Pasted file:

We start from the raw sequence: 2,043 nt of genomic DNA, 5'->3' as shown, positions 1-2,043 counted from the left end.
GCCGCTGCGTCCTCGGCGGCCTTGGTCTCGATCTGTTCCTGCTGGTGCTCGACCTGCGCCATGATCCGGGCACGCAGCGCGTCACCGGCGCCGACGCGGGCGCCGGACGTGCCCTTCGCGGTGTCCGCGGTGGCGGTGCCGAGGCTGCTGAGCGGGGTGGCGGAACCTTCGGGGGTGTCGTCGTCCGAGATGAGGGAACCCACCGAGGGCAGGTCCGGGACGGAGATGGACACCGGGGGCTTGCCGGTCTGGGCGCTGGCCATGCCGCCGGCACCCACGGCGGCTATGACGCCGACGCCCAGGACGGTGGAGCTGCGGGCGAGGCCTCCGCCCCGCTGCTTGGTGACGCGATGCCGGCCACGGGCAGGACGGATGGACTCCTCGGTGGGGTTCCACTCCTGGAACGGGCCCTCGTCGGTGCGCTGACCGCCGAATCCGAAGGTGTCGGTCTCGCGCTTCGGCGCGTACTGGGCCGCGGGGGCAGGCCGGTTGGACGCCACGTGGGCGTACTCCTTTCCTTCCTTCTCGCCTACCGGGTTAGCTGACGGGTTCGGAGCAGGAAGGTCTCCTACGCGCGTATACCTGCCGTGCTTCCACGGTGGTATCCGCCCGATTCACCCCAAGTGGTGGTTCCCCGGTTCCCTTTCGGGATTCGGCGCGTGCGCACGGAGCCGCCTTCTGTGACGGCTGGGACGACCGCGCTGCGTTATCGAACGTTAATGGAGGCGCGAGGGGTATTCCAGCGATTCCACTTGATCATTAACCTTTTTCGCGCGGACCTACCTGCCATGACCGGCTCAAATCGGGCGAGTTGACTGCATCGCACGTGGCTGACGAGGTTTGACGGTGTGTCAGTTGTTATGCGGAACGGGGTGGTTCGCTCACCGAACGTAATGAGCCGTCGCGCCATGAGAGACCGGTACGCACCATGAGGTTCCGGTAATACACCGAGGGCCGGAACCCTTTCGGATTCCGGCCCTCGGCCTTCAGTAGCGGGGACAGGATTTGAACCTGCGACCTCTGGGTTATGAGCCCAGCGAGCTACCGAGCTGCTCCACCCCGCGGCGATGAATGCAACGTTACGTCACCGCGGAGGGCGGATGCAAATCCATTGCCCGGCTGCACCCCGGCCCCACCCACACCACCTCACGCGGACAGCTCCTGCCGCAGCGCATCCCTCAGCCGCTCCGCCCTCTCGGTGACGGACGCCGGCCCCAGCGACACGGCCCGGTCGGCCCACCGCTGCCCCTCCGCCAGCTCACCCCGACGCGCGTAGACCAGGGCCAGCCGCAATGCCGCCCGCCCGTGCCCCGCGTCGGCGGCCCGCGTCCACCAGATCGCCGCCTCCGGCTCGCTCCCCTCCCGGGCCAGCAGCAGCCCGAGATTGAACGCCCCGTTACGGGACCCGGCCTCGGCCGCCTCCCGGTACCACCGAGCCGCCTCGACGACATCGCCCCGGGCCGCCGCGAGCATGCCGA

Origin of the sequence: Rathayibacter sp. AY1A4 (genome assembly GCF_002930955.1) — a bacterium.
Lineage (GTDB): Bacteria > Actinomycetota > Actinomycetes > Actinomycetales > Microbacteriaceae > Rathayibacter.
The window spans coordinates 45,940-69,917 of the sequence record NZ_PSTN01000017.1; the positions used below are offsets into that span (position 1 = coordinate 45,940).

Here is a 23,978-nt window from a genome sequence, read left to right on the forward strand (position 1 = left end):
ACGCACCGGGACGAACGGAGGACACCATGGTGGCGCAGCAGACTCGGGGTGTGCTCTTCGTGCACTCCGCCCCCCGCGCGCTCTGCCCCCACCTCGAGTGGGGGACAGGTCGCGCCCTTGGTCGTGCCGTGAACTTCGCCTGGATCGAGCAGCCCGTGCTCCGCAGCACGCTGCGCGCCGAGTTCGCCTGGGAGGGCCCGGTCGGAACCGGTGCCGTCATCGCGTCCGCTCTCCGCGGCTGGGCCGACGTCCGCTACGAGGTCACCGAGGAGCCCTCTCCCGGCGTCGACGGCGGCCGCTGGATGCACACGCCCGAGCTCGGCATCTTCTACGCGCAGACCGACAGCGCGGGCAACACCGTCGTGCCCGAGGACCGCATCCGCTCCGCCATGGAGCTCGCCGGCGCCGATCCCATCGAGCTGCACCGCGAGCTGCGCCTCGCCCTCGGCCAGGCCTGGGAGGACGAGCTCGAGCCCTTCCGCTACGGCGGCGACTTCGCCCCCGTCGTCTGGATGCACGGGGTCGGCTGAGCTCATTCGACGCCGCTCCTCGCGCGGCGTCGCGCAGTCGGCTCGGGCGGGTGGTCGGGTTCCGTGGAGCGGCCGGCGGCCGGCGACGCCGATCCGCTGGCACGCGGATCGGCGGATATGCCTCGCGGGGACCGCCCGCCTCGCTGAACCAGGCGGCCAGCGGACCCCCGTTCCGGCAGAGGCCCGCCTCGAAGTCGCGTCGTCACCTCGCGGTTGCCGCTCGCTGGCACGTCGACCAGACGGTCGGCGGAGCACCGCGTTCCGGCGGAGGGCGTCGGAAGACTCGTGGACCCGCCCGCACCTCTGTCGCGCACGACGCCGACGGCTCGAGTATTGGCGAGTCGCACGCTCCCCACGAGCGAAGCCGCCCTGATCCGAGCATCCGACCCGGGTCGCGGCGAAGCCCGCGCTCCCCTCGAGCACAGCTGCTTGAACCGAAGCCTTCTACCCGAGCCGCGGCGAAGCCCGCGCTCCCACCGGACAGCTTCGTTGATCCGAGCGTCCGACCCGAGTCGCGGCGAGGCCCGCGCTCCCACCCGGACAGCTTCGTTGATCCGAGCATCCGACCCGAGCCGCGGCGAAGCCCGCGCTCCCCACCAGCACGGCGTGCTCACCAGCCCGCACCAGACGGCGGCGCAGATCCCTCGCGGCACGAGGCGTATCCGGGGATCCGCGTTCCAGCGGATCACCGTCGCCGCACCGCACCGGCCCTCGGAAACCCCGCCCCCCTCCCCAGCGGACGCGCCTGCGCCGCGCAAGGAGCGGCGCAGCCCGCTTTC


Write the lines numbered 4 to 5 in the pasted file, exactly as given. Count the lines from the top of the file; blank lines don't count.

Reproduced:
Lineage (GTDB): Bacteria > Actinomycetota > Actinomycetes > Actinomycetales > Microbacteriaceae > Rathayibacter.
The window spans coordinates 45,940-69,917 of the sequence record NZ_PSTN01000017.1; the positions used below are offsets into that span (position 1 = coordinate 45,940).